Former Canadian Prime Minister Jean Chretien addresses the Automotive Conference for Executives in Montreal.
Former Canadian Prime Minister Jean Chretien was the final speaker at the annual Automotive Conference for Executives (ACE) in Montreal on Thursday.
Chretien shared stories of his time in politics and stressed the importance of the automotive industry to the Canadian economy.
Speaking to a room full of automotive parts manufacturers and distributors, Chretien said he followed developments in the automotive world closely throughout his career – particularly when the Canadian government was negotiating the auto pact which stipulated that some portion of the automobile parts manufacturing and vehicle assembly work would not leave the country.
“And now your industry is responsible for – I’m told, because I did not count them all – 2.4 million cars a year. Obviously it is very important for Canada,” he said. “It also serves as an example that government and industry can work together.”
Chretien closed the Automotive Industries Association of Canada’s annual ACE Conference with an extended question-and-answer period – a format he said he enjoys very much, given his many years facing opponents in the House of Commons during Question Period. The Q+A was moderated by Randy Moore, president and CEO of Mister Transmission; and Mauro Cifelli, vice president of sales and marketing for Vast-Auto Distribution.
Addressing a question from the floor, Chretien acknowledged that the future of the Keystone Pipeline is uncertain.
“The pipeline business is very difficult,” he said. “B.C. did not want the pipeline going through B.C. The Americans did not want the pipeline going through the United States. I am in favour of the pipeline coming through here [Quebec] because I believe, very simply, it’s much safer to have oil coming through a pipeline than a train.”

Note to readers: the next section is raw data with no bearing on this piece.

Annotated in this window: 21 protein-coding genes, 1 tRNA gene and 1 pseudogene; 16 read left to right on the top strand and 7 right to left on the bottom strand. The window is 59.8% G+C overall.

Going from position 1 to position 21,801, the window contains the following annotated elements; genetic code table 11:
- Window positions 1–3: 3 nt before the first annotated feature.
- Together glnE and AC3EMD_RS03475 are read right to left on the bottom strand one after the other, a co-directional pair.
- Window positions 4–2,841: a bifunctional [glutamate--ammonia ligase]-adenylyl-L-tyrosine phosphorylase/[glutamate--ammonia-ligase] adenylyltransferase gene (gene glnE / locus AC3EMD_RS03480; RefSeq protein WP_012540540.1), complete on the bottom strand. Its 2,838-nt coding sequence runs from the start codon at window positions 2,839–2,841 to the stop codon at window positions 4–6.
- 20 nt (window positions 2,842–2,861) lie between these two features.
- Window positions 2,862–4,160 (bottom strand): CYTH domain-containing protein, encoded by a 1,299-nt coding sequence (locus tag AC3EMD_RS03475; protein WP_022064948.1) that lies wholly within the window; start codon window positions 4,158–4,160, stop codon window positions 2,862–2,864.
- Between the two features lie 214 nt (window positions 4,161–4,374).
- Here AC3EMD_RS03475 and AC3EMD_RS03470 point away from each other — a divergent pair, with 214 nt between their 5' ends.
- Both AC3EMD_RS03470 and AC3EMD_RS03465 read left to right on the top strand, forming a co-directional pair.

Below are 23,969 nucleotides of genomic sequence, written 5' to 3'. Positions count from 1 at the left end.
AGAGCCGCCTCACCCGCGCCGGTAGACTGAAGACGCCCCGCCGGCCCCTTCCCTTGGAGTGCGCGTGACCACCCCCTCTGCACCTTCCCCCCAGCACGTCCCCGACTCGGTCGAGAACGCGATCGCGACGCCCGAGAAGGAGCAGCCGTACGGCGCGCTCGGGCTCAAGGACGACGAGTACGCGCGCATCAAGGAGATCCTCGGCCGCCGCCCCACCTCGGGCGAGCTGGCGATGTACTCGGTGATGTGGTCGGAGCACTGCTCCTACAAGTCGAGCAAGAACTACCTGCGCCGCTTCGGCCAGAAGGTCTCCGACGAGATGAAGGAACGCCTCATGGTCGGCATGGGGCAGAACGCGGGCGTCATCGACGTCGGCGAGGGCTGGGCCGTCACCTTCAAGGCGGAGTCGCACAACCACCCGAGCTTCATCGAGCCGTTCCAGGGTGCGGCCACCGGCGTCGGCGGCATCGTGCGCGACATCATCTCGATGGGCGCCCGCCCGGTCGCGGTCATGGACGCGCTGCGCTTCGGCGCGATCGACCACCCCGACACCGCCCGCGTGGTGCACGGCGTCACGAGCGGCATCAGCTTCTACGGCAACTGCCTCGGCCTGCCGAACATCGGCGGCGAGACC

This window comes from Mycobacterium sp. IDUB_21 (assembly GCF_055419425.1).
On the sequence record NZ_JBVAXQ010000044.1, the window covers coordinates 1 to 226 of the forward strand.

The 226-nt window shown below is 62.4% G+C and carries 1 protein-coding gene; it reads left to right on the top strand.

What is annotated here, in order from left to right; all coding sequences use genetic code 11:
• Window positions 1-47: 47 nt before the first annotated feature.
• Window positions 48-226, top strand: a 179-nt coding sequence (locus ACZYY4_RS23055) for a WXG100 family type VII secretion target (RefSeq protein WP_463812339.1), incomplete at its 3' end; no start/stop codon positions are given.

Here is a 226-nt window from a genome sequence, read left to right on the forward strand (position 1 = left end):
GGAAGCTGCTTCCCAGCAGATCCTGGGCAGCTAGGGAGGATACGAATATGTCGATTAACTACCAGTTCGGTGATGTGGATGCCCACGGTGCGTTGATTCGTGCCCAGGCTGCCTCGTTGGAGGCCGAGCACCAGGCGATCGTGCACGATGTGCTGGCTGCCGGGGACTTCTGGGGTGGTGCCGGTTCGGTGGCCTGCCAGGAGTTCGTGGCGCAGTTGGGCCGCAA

He said parochial interests have won the day south of the border.
“The problem in the United States, is that they don’t want our oil because they found their own oil. They would prefer our oil to remain in Canada because they know it will always be there [if they need it].”
Attendees at the AIA’s annual conference also heard from Karl Subban, the father of NHL players P.K., Malcolm, and Jordan Subban, and Joel Jackson, founder and CEO of Mobius Motors, based in Nairobi, Kenya.
The association’s highest honour, the Distinguished Service Award, was given to Larry Jefferies, co-founder of CARSTAR Canada. The Young Executive of the Year Award went to Keith Gordon of Delphi.
Larry Jefferies (middle), co-founder of CARSTAR Canada, was awarded the AIA’s Distinguished Service Award. It was presented by incoming AIA chairman Doug Reevey, and outgoing chairman Tony Canade, president of Assured Automotive.
Keith Gordon (middle) of Delphi Automotive, was named Young Executive of the Year. He was congratulated by AIA chairman Doug Reevey (left) and Derek Chinn, chair of the Young Executive Society.
Karl Subban, father of NHL players P.K., Malcolm, and Jordan Subban, gave a motivational speech at the Automotive Conference for Executives.
Joel Jackson, founder and CEO of Mobius Motors, based in Nairobi, Kenya, shared his vision for low-cost vehicles in Africa.